Open Innovation in UNHCR
United Nations High Commissioner for Refugees (UNHCR) is the United Nations initiative to protect refugees globally, assisting in their repatriation, integration and resettlement in a foreign country. The organization is responsible for guiding receiving countries in implementing regulations and rights to address 71 million refugees desperately in need of help.
The applied protocols however date back to post World War II and are almost identical to those created to resettle the then few million displaced refugees in Europe. The current refugee crisis is at an unprecedented scale and is vastly different from that post World War II. The current protocols are thus arguably insufficient in creating an efficient and sustainable long-term economic, legal and social integration of refugees in receiving countries. As discontent increases between and within receiving states, UNHCR must be highly responsive and act quickly.
Implementing open innovation and crowdsourcing to gather information from the affected refugees, and potentially also the pre-existing citizens, will be important in future success of UNHCR’s goals of quick and efficient integration and resettlement. Without gathering ideas in real time from the people whose lives and well-being is at stake, the UNHCR risks missing important sources of discontent and content alike which will inevitably emerge over time.
Organizational Plans for Improvement
UNHCR has been aware of the knowledge gap between the organization and partner states and the refugees, and have initiated an idea-management platform, UNHCR Ideas. Through the platform, staff members, partners, and refugee communities can provide feedback to challenges posed by UNHCR to contribute to solving various complex issues. The initiative is only in its early phases and expects to expand in reach and depth in the coming years.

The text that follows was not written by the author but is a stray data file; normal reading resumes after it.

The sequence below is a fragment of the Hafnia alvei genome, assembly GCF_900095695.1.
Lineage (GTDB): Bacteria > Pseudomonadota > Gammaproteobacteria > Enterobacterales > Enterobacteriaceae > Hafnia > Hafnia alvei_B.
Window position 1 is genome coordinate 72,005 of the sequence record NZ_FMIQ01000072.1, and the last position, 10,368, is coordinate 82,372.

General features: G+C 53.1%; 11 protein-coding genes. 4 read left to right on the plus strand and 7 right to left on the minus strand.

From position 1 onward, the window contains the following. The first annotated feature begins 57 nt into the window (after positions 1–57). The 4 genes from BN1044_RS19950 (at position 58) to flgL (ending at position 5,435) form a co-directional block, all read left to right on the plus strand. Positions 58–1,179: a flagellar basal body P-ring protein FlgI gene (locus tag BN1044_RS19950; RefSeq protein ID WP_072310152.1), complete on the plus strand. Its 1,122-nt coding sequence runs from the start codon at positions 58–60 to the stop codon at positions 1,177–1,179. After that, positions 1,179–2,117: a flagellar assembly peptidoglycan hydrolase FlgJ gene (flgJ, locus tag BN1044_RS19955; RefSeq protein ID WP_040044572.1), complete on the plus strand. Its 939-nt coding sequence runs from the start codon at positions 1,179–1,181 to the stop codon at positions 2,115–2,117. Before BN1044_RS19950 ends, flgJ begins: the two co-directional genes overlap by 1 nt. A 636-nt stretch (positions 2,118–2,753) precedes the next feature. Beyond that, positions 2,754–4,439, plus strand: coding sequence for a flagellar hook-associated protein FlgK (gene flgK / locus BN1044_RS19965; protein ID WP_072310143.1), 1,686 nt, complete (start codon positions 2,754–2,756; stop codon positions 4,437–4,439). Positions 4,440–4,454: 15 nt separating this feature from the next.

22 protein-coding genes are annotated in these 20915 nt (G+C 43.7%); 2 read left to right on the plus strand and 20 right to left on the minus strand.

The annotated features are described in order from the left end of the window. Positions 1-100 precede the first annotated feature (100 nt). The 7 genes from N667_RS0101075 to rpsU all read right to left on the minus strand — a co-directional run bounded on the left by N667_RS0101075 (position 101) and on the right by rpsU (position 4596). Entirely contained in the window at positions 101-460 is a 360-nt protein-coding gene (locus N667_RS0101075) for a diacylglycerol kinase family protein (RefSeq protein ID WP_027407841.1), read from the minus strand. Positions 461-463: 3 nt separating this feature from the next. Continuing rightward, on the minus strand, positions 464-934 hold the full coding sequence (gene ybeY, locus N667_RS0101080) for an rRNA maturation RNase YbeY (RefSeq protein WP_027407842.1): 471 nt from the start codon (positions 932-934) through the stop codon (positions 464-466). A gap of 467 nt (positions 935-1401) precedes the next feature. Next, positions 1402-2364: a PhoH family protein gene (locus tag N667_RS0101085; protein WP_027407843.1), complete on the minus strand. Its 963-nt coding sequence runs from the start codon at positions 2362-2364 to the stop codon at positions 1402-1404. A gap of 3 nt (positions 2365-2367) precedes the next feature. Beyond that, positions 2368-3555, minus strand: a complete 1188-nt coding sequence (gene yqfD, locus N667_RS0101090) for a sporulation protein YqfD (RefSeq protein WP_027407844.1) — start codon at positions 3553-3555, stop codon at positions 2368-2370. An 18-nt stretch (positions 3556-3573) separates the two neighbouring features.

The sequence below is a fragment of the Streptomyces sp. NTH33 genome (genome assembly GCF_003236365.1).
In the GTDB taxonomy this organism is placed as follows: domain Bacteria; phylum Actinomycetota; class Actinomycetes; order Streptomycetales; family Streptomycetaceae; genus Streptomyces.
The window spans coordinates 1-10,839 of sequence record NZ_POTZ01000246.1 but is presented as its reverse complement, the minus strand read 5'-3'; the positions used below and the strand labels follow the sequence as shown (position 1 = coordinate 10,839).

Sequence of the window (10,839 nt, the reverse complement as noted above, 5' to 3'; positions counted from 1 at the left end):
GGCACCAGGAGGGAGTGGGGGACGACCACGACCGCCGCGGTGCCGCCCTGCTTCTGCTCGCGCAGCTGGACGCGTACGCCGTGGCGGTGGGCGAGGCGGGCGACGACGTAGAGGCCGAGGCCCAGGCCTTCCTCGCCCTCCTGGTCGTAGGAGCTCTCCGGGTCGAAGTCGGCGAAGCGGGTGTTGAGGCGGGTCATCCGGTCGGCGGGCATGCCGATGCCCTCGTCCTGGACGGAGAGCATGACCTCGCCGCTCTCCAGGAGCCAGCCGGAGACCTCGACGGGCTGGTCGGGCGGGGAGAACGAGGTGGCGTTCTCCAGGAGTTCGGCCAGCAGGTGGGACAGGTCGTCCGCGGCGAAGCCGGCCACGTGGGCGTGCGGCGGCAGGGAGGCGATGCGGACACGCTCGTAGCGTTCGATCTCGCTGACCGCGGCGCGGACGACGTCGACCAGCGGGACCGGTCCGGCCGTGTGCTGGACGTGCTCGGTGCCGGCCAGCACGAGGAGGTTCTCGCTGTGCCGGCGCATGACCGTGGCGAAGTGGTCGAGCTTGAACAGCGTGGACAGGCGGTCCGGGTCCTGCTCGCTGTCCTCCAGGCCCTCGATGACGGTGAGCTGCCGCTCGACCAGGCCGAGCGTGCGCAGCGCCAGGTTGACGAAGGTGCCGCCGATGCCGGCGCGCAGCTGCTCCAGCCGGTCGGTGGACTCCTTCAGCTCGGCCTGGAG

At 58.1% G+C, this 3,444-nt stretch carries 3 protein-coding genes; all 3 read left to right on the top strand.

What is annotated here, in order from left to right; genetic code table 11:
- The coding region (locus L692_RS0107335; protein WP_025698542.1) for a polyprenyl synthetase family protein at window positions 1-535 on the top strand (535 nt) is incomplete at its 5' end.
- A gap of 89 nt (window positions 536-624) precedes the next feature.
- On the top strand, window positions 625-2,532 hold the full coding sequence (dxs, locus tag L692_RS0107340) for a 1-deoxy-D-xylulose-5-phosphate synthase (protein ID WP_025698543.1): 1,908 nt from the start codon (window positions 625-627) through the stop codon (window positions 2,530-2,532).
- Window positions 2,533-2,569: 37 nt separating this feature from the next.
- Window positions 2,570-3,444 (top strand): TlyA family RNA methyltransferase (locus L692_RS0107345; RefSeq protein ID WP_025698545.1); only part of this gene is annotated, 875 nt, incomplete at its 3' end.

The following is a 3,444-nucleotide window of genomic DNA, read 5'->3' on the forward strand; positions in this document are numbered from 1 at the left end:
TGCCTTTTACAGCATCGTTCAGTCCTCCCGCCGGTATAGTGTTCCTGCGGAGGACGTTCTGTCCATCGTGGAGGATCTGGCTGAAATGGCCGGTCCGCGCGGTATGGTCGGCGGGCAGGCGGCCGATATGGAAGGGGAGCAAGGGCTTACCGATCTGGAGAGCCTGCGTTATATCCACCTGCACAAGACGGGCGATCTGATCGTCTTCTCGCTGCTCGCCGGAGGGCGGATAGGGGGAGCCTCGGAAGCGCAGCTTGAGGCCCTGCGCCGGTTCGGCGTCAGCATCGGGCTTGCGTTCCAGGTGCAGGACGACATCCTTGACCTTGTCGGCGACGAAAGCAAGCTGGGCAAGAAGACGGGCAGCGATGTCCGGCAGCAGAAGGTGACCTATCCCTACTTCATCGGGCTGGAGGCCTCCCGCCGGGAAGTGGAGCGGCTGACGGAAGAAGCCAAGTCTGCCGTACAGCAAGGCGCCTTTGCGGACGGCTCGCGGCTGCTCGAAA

Apart from UNHCR Ideas, UNHCR has initiated a new plan for possibilities of top-down and bottom-up information flow. It recognizes that a digitally connected refugee population can enable UNHCR to innovate and improve the quality of services provided and respond more effectively to the needs of the refugees. UNHCR intends to partner with private and public actors in the host communities to digitally connect refugees for strengthened communication and community empowerment. In collaborating with the technology sector, UNHCR may be able in the short run to provide refugees with pricing models that reduce costs of mobile connection. In the medium- to long term, UNHCR recognizes that it must identify sustainable market-based connectivity solutions.
Increasing digital connectivity is a means through which open innovation can take place, not the least in combination with UNHCR Ideas. However, there is no concrete plan for what necessary negotiations with public and private enterprises would look like. Furthermore, what remains to be seen are methods of creating honest and active engagement from the refugee population as well as systems in place for how UNHCR is to effectively respond to such engagement.